The lived Reality of Deterrence Measures - New Report on the Situation in the EU Hotspot Vial
35.000 people are currently staying in the EU hotspots in Greece, the total capacity of which amounts to approximately 7500 places. Severe overcrowding, a lack of shelter, a lack of medical treatment despite widespread physical and mental issues including an increased rate of suicide attempts, an extremely high risk of sexual violence, a lack of access to education for minors – to mention but a few issues.
Nothing of this is new. And yet, nothing has changed. While media attention seems to have moved on, the human suffering in the camps at Europe’s external borders continues.
In fact, it is now the fourth winter in which persons in search of international protection are forced to live in refugee camps at the EU external border. Families, small children, elderly people, unaccompanied minors, severely sick persons – all are exposed to the dire conditions in those camps.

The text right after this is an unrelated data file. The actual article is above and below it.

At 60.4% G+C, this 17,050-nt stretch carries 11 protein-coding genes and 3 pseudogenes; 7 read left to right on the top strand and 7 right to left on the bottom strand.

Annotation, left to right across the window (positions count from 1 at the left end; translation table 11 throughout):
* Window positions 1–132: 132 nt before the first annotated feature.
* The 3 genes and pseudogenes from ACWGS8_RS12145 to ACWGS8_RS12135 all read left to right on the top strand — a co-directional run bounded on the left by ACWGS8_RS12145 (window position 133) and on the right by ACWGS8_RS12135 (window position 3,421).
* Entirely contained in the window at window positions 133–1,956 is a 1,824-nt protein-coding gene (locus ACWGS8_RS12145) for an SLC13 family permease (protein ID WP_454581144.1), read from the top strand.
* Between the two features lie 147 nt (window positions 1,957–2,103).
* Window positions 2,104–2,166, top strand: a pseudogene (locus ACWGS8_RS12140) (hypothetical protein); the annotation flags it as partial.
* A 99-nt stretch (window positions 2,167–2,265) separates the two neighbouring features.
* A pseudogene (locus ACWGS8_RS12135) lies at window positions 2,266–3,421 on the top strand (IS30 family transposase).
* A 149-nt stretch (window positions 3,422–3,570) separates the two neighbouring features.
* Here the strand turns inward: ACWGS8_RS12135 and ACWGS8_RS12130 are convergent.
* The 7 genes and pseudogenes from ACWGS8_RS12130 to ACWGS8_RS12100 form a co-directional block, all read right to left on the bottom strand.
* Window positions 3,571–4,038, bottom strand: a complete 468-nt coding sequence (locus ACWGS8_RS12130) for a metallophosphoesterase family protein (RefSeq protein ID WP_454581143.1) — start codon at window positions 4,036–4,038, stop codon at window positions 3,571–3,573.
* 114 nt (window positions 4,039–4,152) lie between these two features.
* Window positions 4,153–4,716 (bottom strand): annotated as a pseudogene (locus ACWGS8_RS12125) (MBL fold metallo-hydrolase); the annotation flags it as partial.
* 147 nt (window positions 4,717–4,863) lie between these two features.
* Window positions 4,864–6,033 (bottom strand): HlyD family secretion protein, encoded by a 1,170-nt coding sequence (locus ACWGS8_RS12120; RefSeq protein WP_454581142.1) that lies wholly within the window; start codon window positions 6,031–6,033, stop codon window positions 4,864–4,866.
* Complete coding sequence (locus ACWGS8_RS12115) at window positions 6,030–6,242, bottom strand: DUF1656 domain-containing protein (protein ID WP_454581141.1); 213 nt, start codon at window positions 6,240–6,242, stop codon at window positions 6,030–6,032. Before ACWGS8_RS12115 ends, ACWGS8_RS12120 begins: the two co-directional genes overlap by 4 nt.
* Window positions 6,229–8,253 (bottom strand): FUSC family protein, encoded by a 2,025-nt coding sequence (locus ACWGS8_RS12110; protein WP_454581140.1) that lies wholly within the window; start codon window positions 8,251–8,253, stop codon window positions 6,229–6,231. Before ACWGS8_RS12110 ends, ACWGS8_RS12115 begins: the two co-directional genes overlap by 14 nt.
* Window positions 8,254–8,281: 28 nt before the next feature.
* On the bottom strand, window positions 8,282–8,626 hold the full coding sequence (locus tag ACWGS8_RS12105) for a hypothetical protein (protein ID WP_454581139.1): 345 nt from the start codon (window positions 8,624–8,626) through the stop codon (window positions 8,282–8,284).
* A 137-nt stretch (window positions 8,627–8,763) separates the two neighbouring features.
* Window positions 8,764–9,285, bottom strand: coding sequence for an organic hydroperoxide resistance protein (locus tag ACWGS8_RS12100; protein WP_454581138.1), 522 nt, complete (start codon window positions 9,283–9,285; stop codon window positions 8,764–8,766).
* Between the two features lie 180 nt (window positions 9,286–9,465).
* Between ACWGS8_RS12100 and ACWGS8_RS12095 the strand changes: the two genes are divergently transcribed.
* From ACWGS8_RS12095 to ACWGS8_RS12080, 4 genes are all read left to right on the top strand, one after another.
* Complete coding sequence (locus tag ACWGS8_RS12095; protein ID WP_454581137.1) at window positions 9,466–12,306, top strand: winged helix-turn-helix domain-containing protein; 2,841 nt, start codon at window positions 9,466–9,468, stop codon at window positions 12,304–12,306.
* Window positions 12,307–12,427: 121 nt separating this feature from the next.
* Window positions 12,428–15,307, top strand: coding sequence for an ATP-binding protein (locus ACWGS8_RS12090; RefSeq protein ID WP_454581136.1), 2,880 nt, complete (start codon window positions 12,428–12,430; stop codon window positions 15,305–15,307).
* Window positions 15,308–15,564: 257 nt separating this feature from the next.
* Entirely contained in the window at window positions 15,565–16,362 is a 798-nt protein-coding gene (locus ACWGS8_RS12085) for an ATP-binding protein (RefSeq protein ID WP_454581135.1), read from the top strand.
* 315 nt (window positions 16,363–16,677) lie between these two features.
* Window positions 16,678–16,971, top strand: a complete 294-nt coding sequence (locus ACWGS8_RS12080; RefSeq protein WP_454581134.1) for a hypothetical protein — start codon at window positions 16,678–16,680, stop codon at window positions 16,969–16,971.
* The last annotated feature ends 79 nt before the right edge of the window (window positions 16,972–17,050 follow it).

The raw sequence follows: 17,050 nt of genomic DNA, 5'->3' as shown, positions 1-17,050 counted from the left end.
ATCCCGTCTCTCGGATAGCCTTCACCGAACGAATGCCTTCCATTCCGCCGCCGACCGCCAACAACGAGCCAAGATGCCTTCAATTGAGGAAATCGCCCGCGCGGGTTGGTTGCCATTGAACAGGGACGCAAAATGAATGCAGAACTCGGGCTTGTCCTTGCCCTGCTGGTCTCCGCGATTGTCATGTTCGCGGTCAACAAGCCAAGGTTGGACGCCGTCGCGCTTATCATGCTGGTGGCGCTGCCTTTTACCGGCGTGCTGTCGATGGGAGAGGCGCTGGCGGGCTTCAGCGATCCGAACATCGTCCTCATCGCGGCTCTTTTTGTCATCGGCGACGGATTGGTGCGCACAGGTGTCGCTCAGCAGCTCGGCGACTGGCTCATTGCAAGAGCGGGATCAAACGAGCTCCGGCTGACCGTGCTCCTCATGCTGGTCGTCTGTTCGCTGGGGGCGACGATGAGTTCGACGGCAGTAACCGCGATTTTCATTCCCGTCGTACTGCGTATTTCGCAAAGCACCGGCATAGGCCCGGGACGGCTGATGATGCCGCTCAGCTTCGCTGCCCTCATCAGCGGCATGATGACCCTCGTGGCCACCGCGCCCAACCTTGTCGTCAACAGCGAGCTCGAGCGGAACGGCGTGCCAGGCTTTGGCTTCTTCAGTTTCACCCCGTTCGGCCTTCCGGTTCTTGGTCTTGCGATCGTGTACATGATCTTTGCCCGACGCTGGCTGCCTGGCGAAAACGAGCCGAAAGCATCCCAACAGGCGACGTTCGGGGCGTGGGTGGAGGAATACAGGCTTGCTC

The head of the EU agency for fundamental rights has noted recently that the EU hotspots are “the single most worrying fundamental rights issue that we are confronting anywhere in the European Union.” The past four years have clearly shown that the implementation of the EU hotspot approach entails fundamental rights challenges that appear almost unsurmountable, as concluded by the EU agency for fundamental rights.
Our new report explains the political and legal context of the EU Hotspot Approach and the EU-Turkey Deal. It assesses the asylum procedures as well as the reception conditions in the EU Hotspot Vial in Chios, where we offer legal support to asylum seekers. The report takes into account the developments over the course of one year, and clearly confirms that the most basic legal standards are still not met.
We conclude that human rights and the rule of law dictate a fundamental shift in Europe’s asylum policy.